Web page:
Craig replying to a comment from Giancarlo / January 6, 2013 at 09:18 am
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The OCAD building is not ugly, insteresting, but not ugly. the ROM is a POS.

The only thing worse than an ugly building is a dull building, which describes the TorStar building. An ugly bulding you can talk about, a dull building is just ignored.
BM / January 6, 2013 at 10:37 am
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Um, the OCAD building is ugly. Sorry.
Grimzeek replying to a comment from Giancarlo / January 6, 2013 at 10:42 am
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Sorry, but what a starchitect designed is not crap on any level, and couldn't be any worse than what's currently at 1 Yonge Avenue. Hopefully, what's being planned and eventually built are BUSINESS buildings (with street retail), and not more condos.
Bubba / January 6, 2013 at 10:47 am
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everything should have 4 corners and nothing else
mm3 / January 6, 2013 at 10:55 am
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Amazing in such an ugly city, with so many ugly buildings to choose from, you would choose OCAD. It's not even in the top 100. That's why toronto is ugly, because torontonians have no taste.
MS / January 6, 2013 at 01:14 pm
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> Hopefully, what's being planned and eventually built are BUSINESS buildings (with street retail), and not more condos.

There's one small office building and four very very tall condominium towers in the plans. These four towers would be pretty much the tallest residential buildings in the city (at least one of them would, the other three would be in the top 5 or 6 buildings).

It's a BIG condo development.
Me replying to a comment from Rico / January 6, 2013 at 02:04 pm
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So move. No one will miss you.
Grimzeek replying to a comment from MS / January 6, 2013 at 06:48 pm
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>There's one small office building and four very very tall condominium towers in the plans. These four towers would be pretty much the tallest residential buildings in the city (at least one of them would, the other three would be in the top 5 or 6 buildings).

It's a BIG condo development.
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What the frack else is new? Of course, it'll be another bunch of shoebox units with not enough room to swing a cat in, and barely anyplace to cook food in. Plus, it'll be taller than anything ever built, blocking out the sun and any other view of things.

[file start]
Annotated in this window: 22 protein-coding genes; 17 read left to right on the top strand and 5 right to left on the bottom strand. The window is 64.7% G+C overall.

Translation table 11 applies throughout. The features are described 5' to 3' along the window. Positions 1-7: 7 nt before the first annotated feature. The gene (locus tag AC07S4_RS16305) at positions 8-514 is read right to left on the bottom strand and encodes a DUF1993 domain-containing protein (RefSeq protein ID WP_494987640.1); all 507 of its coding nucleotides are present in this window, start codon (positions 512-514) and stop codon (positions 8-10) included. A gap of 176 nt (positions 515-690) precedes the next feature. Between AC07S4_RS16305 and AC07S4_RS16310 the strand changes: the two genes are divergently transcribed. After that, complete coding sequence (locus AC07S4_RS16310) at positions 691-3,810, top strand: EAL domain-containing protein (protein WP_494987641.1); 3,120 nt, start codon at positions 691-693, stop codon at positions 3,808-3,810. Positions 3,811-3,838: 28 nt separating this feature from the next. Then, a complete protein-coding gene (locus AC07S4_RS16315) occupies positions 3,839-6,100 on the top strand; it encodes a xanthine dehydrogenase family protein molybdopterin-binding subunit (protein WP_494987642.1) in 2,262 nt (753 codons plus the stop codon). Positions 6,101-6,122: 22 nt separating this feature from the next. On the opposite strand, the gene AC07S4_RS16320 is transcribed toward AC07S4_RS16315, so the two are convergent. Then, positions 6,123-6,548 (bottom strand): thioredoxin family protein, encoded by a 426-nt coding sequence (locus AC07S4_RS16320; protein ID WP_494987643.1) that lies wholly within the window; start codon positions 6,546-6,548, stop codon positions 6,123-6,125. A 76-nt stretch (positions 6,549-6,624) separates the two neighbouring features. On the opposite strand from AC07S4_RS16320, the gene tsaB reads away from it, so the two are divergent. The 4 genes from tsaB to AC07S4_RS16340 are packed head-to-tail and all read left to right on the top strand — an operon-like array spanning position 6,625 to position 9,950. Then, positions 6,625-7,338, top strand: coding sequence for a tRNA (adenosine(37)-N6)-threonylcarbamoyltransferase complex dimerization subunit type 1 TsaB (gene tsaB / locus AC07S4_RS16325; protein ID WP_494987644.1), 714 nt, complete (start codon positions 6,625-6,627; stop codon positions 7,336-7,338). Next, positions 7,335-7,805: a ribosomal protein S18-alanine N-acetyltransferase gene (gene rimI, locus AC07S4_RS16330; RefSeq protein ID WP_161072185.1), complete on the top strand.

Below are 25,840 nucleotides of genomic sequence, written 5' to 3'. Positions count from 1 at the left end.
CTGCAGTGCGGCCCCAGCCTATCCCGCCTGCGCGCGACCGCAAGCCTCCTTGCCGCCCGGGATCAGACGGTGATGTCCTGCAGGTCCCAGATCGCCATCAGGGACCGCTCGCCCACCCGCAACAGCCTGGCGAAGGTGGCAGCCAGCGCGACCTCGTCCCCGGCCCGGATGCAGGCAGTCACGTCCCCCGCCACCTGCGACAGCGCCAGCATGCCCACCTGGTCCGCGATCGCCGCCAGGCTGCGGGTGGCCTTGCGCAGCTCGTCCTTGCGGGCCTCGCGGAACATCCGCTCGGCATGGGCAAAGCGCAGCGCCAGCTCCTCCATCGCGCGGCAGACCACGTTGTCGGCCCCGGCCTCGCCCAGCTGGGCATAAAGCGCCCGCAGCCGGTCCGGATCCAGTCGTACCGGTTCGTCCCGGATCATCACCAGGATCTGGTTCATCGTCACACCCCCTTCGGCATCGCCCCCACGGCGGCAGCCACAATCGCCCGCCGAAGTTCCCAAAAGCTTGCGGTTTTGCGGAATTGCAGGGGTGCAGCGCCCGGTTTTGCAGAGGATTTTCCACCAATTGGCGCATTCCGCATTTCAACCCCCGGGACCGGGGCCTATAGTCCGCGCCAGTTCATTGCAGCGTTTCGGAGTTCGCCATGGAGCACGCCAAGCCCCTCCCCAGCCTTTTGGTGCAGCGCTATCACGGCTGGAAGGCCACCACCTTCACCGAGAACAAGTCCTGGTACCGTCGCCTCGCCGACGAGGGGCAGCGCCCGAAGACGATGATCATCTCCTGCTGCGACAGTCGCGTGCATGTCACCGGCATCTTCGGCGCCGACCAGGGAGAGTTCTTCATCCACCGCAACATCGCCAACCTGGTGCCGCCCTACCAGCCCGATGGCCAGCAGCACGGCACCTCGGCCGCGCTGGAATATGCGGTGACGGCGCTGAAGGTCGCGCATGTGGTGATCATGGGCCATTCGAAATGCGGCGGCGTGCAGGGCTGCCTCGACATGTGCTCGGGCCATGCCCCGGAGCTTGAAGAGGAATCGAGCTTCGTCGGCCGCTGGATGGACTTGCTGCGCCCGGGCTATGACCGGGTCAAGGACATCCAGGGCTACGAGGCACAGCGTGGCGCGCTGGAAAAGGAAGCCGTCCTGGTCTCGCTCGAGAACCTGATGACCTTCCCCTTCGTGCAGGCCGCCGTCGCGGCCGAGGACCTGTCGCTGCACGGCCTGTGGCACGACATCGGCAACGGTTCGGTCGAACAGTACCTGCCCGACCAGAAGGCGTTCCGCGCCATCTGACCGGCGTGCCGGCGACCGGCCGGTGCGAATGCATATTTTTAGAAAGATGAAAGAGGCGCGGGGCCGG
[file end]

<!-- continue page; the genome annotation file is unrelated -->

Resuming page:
Why can't they build these building in Scarborough and all of the other suburbanized parts of Toronto? If the city forced the developers did this, there'd be the density for the subways Ford & Co. claim they want more than LRT.
Johhny (Wad) Homes / January 6, 2013 at 07:11 pm
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Im looking to move in a 270ft condo this might be the place to buy.
skeeter / January 6, 2013 at 07:13 pm
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The woman on the right is hot.
me / January 6, 2013 at 07:21 pm
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That's a rather odd abbreviation of 'East' ("Est").
me / January 6, 2013 at 07:24 pm
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Or, perhaps, an odd intermingling of French.
A replying to a comment from Giancarlo / January 6, 2013 at 09:08 pm
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And the BlogTo trolls strike again.
Calling the OCAD and ROM additions ugly is like calling a Jackson Pollock painting ugly. Might be true (to you) but you're kind missing the point, aren't you?

Shitty, banal and narrow minded opinions do more harm to a city than a couple of experimental building designs.

Gabe / January 6, 2013 at 09:48 pm
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Whatever big name developer wants to Jerk Off onto 1 Yonge St. they'll give the contract too. Who really cares what they put there, whoever lives there has to look onto the Gardiner or the Lake and how often do you really go down there?
Bill / January 6, 2013 at 10:52 pm
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How about we stop building towers.
Johnny (Wad) Homes replying to a comment from Robert / January 7, 2013 at 12:24 am
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you kinda sound like a downer too